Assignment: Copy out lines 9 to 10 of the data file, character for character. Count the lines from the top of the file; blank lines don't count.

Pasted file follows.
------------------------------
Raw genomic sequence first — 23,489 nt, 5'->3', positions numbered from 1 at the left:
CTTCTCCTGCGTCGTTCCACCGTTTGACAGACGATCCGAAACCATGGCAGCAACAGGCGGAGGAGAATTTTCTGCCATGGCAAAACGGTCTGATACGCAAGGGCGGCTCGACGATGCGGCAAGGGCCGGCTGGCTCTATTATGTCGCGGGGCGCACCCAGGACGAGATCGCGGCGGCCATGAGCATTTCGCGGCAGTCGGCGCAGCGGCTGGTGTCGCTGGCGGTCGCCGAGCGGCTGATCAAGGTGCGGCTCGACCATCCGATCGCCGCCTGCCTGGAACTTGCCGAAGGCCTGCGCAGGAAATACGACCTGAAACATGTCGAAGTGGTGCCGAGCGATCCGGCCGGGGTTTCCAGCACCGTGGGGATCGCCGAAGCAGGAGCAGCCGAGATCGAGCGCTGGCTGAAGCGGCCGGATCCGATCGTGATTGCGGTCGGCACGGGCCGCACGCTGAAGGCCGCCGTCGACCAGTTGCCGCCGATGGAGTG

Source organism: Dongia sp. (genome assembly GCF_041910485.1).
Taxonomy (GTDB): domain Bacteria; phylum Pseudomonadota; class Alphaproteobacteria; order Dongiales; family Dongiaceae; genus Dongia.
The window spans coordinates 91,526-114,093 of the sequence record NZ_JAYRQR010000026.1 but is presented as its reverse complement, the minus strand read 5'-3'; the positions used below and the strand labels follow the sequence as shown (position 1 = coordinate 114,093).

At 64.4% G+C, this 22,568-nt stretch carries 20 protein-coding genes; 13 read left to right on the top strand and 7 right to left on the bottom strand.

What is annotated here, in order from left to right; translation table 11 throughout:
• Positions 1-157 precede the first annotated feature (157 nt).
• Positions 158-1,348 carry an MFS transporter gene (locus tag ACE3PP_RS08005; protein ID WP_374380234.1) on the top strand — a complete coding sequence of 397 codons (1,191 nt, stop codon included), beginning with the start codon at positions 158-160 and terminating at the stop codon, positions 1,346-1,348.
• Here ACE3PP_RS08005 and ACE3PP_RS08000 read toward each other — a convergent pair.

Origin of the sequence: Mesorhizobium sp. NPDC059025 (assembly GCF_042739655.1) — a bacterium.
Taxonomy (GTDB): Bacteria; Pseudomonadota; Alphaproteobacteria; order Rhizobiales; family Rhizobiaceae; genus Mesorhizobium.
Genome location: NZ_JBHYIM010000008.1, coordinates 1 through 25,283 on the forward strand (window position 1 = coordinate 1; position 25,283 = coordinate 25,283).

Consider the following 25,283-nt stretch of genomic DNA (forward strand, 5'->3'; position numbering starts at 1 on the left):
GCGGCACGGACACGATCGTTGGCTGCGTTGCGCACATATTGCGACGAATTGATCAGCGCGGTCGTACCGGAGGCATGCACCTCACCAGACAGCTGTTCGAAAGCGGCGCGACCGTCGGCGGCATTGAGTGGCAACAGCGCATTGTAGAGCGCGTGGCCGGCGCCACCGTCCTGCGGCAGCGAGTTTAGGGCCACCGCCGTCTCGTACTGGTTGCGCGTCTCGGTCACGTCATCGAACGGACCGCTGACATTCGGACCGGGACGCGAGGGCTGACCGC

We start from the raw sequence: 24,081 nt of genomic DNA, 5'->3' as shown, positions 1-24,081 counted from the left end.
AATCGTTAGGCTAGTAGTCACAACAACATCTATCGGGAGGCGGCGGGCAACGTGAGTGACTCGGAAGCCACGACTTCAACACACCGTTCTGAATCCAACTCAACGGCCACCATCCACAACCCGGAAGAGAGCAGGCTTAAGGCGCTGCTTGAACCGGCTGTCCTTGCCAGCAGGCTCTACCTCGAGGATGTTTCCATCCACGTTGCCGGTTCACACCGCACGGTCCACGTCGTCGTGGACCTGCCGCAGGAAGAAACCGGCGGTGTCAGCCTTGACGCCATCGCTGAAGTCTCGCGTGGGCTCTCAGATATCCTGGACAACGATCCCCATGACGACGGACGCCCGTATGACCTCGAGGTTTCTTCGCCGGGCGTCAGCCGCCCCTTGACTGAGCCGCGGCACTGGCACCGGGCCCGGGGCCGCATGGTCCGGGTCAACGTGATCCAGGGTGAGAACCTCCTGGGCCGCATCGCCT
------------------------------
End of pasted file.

• Positions 158-1,348 carry an MFS transporter gene (locus tag ACE3PP_RS08005; protein ID WP_374380234.1) on the top strand — a complete coding sequence of 397 codons (1,191 nt, stop codon included), beginning with the start codon at positions 158-160 and terminating at the stop codon, positions 1,346-1,348.
• Here ACE3PP_RS08005 and ACE3PP_RS08000 read toward each other — a convergent pair.